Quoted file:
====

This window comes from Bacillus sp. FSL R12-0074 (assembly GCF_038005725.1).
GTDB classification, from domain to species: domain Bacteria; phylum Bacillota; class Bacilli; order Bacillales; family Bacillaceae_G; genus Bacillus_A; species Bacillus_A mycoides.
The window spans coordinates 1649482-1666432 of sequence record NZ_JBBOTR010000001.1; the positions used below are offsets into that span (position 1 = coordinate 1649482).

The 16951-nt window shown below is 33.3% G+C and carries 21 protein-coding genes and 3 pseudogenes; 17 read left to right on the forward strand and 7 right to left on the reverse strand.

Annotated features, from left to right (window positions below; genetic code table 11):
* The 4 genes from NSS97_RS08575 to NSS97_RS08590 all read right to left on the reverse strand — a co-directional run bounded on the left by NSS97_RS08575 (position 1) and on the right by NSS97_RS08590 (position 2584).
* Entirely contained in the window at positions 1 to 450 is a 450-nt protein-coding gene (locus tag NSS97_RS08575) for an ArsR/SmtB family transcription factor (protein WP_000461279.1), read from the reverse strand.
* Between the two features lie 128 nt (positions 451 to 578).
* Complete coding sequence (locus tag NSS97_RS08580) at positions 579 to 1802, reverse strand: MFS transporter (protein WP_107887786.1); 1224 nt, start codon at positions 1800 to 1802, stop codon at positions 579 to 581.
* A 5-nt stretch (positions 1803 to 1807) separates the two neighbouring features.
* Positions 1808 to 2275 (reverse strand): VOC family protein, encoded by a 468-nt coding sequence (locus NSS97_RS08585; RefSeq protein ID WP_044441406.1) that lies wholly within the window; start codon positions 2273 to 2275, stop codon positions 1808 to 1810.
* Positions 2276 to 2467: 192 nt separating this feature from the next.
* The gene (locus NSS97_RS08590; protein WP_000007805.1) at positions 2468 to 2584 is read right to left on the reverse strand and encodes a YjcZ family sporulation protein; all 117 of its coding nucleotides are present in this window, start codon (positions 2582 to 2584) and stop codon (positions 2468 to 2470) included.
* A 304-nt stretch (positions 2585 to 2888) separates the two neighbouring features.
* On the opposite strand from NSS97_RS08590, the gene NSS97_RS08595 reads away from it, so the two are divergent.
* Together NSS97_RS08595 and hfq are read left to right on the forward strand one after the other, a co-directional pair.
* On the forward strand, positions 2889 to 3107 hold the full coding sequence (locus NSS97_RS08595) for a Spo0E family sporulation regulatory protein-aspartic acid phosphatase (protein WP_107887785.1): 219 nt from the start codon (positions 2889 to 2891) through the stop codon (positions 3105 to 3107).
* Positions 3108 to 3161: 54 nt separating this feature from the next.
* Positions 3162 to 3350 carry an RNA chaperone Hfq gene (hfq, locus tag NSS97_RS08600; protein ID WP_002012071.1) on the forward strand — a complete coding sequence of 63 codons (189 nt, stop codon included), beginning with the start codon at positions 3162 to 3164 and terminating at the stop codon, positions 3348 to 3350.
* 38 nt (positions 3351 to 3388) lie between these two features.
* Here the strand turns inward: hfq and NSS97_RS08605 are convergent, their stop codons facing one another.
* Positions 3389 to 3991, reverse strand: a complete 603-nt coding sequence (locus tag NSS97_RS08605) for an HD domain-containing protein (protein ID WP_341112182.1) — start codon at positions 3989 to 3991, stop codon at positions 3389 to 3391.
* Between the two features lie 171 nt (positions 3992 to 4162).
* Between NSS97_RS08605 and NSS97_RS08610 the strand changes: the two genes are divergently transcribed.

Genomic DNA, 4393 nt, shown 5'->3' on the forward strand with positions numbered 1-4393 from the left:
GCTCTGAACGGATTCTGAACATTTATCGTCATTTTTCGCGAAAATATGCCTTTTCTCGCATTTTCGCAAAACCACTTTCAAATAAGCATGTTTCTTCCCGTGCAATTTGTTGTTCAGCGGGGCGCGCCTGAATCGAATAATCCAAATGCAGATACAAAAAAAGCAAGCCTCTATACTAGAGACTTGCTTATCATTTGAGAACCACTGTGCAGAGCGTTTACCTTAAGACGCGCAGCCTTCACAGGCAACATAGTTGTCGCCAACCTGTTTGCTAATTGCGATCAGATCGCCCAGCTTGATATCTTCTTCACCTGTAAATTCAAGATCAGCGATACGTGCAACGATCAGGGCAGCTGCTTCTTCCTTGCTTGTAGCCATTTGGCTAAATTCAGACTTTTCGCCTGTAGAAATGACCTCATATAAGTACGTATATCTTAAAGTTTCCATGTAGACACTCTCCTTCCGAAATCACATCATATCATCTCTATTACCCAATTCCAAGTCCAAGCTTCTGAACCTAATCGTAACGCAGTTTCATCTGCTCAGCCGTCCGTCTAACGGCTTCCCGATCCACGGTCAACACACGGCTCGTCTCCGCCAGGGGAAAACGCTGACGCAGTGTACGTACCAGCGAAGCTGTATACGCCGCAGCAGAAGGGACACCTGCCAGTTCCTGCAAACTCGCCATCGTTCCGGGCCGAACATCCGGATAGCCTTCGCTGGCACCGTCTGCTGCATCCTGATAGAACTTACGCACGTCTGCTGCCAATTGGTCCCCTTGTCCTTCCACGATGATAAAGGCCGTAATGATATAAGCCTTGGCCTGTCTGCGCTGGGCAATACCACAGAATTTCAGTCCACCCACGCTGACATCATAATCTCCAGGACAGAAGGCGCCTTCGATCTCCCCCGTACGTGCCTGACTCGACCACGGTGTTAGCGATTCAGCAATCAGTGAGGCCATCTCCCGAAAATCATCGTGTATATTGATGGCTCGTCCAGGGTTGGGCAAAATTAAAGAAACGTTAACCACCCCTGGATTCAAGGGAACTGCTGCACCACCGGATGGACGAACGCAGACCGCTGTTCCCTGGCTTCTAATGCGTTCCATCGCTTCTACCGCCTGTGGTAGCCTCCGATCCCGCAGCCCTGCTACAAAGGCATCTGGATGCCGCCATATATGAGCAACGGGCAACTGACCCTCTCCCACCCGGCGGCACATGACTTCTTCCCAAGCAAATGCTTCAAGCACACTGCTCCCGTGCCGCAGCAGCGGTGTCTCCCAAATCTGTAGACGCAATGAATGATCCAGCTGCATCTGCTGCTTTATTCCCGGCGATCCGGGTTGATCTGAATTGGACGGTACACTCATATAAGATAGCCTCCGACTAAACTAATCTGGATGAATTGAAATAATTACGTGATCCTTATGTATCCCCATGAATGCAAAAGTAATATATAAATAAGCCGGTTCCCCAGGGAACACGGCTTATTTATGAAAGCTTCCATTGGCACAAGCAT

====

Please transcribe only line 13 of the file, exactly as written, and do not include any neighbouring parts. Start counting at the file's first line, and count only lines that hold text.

* The gene (locus NSS97_RS08590; protein WP_000007805.1) at positions 2468 to 2584 is read right to left on the reverse strand and encodes a YjcZ family sporulation protein; all 117 of its coding nucleotides are present in this window, start codon (positions 2582 to 2584) and stop codon (positions 2468 to 2470) included.